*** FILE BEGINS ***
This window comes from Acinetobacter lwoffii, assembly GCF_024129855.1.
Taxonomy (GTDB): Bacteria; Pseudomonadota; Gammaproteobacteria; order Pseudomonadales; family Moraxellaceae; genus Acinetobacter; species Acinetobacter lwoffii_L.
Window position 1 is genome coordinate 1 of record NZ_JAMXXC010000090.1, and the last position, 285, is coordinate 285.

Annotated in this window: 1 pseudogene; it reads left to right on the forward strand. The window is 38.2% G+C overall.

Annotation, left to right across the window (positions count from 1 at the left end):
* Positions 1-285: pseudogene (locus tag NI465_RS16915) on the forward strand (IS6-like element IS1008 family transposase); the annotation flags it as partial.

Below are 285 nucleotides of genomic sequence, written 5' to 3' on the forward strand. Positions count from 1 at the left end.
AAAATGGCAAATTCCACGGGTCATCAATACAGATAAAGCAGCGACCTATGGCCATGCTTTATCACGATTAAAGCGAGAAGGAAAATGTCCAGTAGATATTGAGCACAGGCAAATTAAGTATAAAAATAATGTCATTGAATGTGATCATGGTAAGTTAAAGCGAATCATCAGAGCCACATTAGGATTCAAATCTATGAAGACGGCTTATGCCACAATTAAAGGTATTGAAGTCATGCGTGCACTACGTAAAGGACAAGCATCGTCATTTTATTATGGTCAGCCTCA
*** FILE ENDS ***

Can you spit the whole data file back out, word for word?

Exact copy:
This window comes from Acinetobacter lwoffii, assembly GCF_024129855.1.
Taxonomy (GTDB): Bacteria; Pseudomonadota; Gammaproteobacteria; order Pseudomonadales; family Moraxellaceae; genus Acinetobacter; species Acinetobacter lwoffii_L.
Window position 1 is genome coordinate 1 of record NZ_JAMXXC010000090.1, and the last position, 285, is coordinate 285.

Annotated in this window: 1 pseudogene; it reads left to right on the forward strand. The window is 38.2% G+C overall.

Annotation, left to right across the window (positions count from 1 at the left end):
* Positions 1-285: pseudogene (locus tag NI465_RS16915) on the forward strand (IS6-like element IS1008 family transposase); the annotation flags it as partial.

Below are 285 nucleotides of genomic sequence, written 5' to 3' on the forward strand. Positions count from 1 at the left end.
AAAATGGCAAATTCCACGGGTCATCAATACAGATAAAGCAGCGACCTATGGCCATGCTTTATCACGATTAAAGCGAGAAGGAAAATGTCCAGTAGATATTGAGCACAGGCAAATTAAGTATAAAAATAATGTCATTGAATGTGATCATGGTAAGTTAAAGCGAATCATCAGAGCCACATTAGGATTCAAATCTATGAAGACGGCTTATGCCACAATTAAAGGTATTGAAGTCATGCGTGCACTACGTAAAGGACAAGCATCGTCATTTTATTATGGTCAGCCTCA